In partnership with Equisafety
There’s a lot you can encounter whilst out on a hack, so it’s best to be prepared for what may lay ahead. Whether you’re going for a gentle ride around a village, a quiet trek along a bridleway or enjoying a new route on a fun ride, chances are you’ll come across something that may challenge you and your horse.
Being prepared for the unexpected (as far as you can) will help both you and your horse to stay calm and feel confident, even when encountering something new. No horse is immune to a spook or two, especially if something startles them. By introducing them to new situations in a controlled way, you can improve your confidence so you don’t have to worry when you’re hacking out.
If you have an incident or near miss (with a vehicle or dog, for example) whilst hacking out, remember to report it to the BHS online or using the ‘Horse i’ app.
If you use the roads, you’ll be more than familiar with passing cars, lorries, vans and motorbikes. It can be daunting to share the road with other users, so preparing your horse will go a long way to feeling safer.
Try riding out with another horse who is confident around traffic and can act as a nanny if you or your horse are nervous. If you are really struggling, practise riding around parked cars on the yard first, and build up from here.
You could also ride in an arena with a vehicle in there or in the field close to a tractor. Exposing your horse to these sights and sounds in a controlled way such as this helps to build their confidence.
Some riders are understandably unnerved by almost silent electric vehicles, as these could catch your horse unaware and cause them to spook. However, new research has found that horses can detect the low-level noises produced by electric vehicles, and they can be aware of them before the rider.
Wearing as much high vis as you can to make you as visible as possible will give other road users more time to spot you and slow down.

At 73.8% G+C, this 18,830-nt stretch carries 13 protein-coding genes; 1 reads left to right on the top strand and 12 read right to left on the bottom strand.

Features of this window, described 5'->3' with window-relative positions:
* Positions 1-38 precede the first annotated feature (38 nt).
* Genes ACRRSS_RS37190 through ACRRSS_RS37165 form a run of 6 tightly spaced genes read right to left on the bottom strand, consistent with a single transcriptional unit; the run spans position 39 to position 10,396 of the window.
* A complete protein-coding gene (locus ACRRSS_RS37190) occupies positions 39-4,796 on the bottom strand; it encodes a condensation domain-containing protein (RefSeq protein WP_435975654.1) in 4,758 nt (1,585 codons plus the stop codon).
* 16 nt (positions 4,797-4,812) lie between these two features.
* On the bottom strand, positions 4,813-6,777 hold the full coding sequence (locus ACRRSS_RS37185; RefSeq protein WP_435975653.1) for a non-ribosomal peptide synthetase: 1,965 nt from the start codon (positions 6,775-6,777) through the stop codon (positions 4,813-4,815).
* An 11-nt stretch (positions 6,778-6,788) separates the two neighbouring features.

If you’re tallying up 1,000 miles, it’s something you’ll likely come across at one point or another: gates. Stay on or get off? It’s a great debate amongst horse riders. Either way, the best thing to do is practise before you leave the yard so you know you’ll be safe either way.
If you plan to dismount, be sure you can remount afterwards or, if necessary, get on from the ground or using a bank as mounting block.
If you plan to open and close gates whilst still on board, make sure you and your horse are both confident at home. Teach your horse to turn-on-the-forehand, as this is the manoeuvre you’ll be asking him to perform as you open and close the gate.
For more help, check out our guide to opening and closing gates.
We’e all been there — the ill-timed car horn, or the loud petrol mower on the other side of the hedge that your horse knows is an equine-eating monster waiting to grab him. It can be unsettling, and while you can’t prevent every spook from sudden noises, you can desensitise him to make him less likely to turn tail and run.
At home, try introducing your horse to new sounds in a safe situation. For example, you could find a recording online of a leaf blower or power washer, and play that while he eats his dinner. Soon enough, he should become accustomed to the sound.
If you’re ready to step it up a notch, try playing different recordings during other jobs, like when you groom or are schooling when he’s used to it. If you have a friend to help and think your horse is ready, you could even try this exercise from Eloise Mayhead, stable manager at the City of London’s Mounted Branch.
The next stage is to introduce your horse to the actual sounds in their ‘safe place’. This could be a car horn, mower starting, or any other sound.
Do this whilst he eats and then gradually build up to riding. This might not stop him from jumping when there’s a sudden noise — don’t we all? — but it’ll help him keep his cool after the initial spook.